GroundFloor Media & CenterTable Blog

IMG_2381 (1)I am unquestionably an introvert. I love people, and I love being around people… until it’s time to recharge. Then, I need to be alone. With a good book, hiking the trail near my home, or simply laying down and staring at the ceiling fan. I need to be quiet, turn my focus inward and regroup. Afterwards, I’m ready to be around people again.

My introversion shows up in other ways, too – especially within the context of working at a PR agency. I always knew I tended to be quiet in meetings – especially meetings that required a lot of brainstorming with a bunch of gregarious folks. My best ideas come when I can study whatever background information may be available and thoughtfully formulate – away from noise and distraction – one or more potential strategies. I’ve also never loved networking at cocktail parties and happy hours. The idea of trying to develop and nurture new business leads in such a scenario is even worse. I much prefer occasions with small groups of friends or acquaintances. Give me a coffee meeting with a warm new business lead any day over having to navigate a room full of potential clients I’ve never met. I didn’t always tie these traits back to being an introvert, though. I just figured they were shortcomings I needed to somehow fix. Until someone turned me on to Susan Cain’s book, Quiet: The Power of Introverts in a World That Can’t Stop Talking. I’ve been listening to it on Audible and have been thrilled to learn that a) a lot of really smart, successful people are introverts, and b) the traits that make me an introvert can actually be assets in the business world.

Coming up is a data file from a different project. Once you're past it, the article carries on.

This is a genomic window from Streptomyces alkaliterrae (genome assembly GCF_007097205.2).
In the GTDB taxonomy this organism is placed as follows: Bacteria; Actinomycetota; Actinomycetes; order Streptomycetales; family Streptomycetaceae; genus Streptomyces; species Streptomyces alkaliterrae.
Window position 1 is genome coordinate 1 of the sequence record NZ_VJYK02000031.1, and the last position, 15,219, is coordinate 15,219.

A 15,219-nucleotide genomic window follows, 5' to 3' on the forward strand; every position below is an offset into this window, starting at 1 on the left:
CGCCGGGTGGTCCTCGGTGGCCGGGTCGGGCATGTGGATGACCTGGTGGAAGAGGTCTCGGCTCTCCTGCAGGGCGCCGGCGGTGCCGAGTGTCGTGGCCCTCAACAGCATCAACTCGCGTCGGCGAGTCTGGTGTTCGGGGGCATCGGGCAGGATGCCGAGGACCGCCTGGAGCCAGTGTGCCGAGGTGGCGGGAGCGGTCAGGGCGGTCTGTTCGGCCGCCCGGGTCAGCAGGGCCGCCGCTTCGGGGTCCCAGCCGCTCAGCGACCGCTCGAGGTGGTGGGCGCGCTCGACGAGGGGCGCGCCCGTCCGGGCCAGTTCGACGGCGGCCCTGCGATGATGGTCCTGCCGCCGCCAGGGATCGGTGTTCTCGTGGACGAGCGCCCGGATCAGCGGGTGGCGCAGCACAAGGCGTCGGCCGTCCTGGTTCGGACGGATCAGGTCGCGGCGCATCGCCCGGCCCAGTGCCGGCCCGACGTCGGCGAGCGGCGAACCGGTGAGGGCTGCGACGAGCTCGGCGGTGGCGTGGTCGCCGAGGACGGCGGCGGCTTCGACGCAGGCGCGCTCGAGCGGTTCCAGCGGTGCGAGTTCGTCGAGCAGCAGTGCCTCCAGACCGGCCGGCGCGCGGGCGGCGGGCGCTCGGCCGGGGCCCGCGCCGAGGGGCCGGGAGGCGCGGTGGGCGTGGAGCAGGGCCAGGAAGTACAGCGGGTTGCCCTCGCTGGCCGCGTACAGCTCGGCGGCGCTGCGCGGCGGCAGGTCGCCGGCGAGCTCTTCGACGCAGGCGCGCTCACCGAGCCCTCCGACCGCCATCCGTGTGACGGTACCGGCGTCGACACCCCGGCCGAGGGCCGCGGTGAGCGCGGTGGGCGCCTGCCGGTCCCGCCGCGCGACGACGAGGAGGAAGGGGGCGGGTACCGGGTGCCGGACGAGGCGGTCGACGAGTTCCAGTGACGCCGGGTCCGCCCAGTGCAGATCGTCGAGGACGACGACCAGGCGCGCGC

So, imagine my delight when I saw the recent Ragan’s Daily article, “Ways introverts can succeed in PR.” Beth Mayer, the article’s author has also read Cain’s book and cites a number of strengths introverts bring to the PR table, including the tendency to:

  • Listen and think before you speak
  • Embrace the calm in a crisis situation
  • Choose quality over quantity when it comes to media outreach (i.e., identifying and focusing on a few, targeted reporters when pitching a story idea vs. blasting out a press release)
  • Be prepared

The last two in particular really resonated with me. When it comes to choosing quality over quantity, Beth goes on to talk about how introverts tend to prefer close relationships with a smaller number of people over a large number of casual connections. My virtual Rolodex may not have the largest number of contacts in it, but it does contain some really solid connections – whether you’re talking about media contacts, past and current clients, or contacts made through participation in programs like the Downtown Denver Partnership’s Leadership Program.

I also know how vital it is for me to feel prepared going into a meeting or presentation. I’m not one who can “wing it” well. However, if I can take the time to read through available background materials, familiarize myself with the topic and players involved, and jot down some thoughts/ideas ahead of time, it makes all the difference.

Are you an introvert in an extroverted business world? If so, I’d love to hear how you’ve made your more introverted tendencies work for you!

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